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  • New Freelance Articles Published

    Two recently published freelance pieces, one focusing on the effect of student trauma and the other on Career and Technical Education, are now up in the "Writing" section and available to read here.

    “Responding to Student Trauma,” written for ASCD and published in its Education Update newsletter, looks at how trauma affects students ability to learn. According to the Defending Childhood Initiative, more than 46 million children are affected annually by trauma, with one in 10 facing five or more violent incidents in a year.

    Children exposed to repetitive trauma are at risk for a variety of physical and mental health issues—anxiety, depression, high blood pressure, and a propensity for substance abuse. (Education Update is a member-only newsletter of ASCD; you can purchase print copies of the article and publication here.)

    The second piece, “Coming Around Again,” looks at the comeback story of Career and Technical Education in the February 2016 edition of American School Board Journal, where I am a contributing editor and technology columnist.

    Congress’ passage of the long-awaited successor to the No Child Left Behind Act was a major victory for many who opposed the constraints posed by the federal law on school districts, but perhaps the biggest win was for CTE. The program had seen its influence on policy decline amid demands for more academic rigor, college access, and standardized testing.

    Hope you’ll take some time to look at these pieces and glance through others that I’ve done over the past several months.

  • Stories Published in National Magazines

    Life as a freelance writer has its challenges, but the diversity of topics you get to work on is often fascinating.

    Since March, I’ve had six different pieces published by national organizations, and more are coming soon. Of those already available, five of the six are for two education associations (ASCD and the National School Boards Association), while the sixth is a piece written for the Minority Corporate Council Association (MCCA). 

    Even the MCCA story has an education component. Titled The Future of the Legal Profession and published this week, it focuses on the winners of the organization’s LMJ Scholarship. The winner who starts off the story,  Jiali “Keli” Huang, has a fascinating tale to tell.

    Here is a list of what has been published recently. (Click on the link to access or download any of the pieces, unless otherwise noted.)

    • Early Start on STEM (May-June 2015): Early colleges take on many guises and forms, ranging from separate campuses that serve small groups of students in a targeted manner to schoolwide initiatives that offer college-level courses to all eligible students. Students at the STEM Early College, a partnership between North Carolina’s Guilford County Schools and A&T that opened in 2012, will graduate from high school with up to 60 hours of college credit in their chosen field.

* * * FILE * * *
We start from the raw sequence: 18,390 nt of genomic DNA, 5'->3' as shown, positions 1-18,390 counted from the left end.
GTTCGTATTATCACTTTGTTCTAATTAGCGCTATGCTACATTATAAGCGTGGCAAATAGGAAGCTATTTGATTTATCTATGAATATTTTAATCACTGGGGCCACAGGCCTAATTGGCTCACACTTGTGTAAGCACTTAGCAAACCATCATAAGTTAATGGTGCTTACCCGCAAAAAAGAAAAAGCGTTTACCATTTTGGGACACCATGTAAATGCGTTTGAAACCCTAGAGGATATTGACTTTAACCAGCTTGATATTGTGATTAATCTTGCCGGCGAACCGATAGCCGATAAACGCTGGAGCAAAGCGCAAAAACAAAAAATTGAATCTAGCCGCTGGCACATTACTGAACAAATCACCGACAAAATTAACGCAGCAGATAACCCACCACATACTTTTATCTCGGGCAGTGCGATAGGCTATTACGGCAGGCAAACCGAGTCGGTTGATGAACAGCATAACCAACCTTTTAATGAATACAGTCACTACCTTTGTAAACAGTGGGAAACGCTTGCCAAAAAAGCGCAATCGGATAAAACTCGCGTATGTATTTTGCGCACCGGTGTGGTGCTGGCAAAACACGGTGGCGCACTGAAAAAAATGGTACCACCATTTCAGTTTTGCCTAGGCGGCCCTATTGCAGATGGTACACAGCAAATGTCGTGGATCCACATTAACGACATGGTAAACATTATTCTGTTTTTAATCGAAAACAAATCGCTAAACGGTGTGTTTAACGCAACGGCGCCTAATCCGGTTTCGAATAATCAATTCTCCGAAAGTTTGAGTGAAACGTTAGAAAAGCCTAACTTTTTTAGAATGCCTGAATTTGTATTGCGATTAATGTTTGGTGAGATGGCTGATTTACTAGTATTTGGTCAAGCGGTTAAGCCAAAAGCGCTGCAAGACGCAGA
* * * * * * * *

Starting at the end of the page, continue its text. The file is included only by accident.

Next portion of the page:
• Electronic School: Tech Visits (March-April 2015): Any school leader knows that ongoing success is contingent on factors that go beyond who lives and works in your community. When your technology programs are versatile enough to be replicated in other districts, that’s even better.
    • Principal Leadership: Focus on Professional Development (Winter 2015): The days of leadership by decree are gone, as this series of stories written for ASCD's quarterly "Policy Priorities" newsletter shows. Today, successful principals collaborate, communicate, and share responsibility with their teachers and staff. They understand the job has evolved to one that puts instructional leadership first, even when the mundane, though equally important, day-to-day administrative demands threaten to interfere.

    The next two articles, written for ASCD’s “Education Update,” point you to a landing page where you can read a short sample of the article. Entire issues are available for purchase and download.

    • The Final Push Before Summer (May 2015): What schools can do between the end of standardized testing and the ringing of the last bell to set the stage for student success in the next year and beyond.
    • Reaching Them Early On (March 2015): Schools and cities are scrambling to provide early intervention as infants and toddlers suffer from the highest rates of poverty in the nation.

    Meanwhile, as part of my work for AASA’s 150th anniversary issue that was published in February, I’ve also written up and edited transcripts of interviews conducted with 16 top education leaders. The interviews, which are being archived and likely will be used online, provide a great deal of insight into the organization, its advocacy efforts over the years, and its victories and struggles.

    What is fantastic about this is that it gives readers an opportunity to see the full interviews, which had a lot of fascinating tidbits and insight that did not make it into the six features I wrote for the organization. (You can read individual stories or all six here on my website.)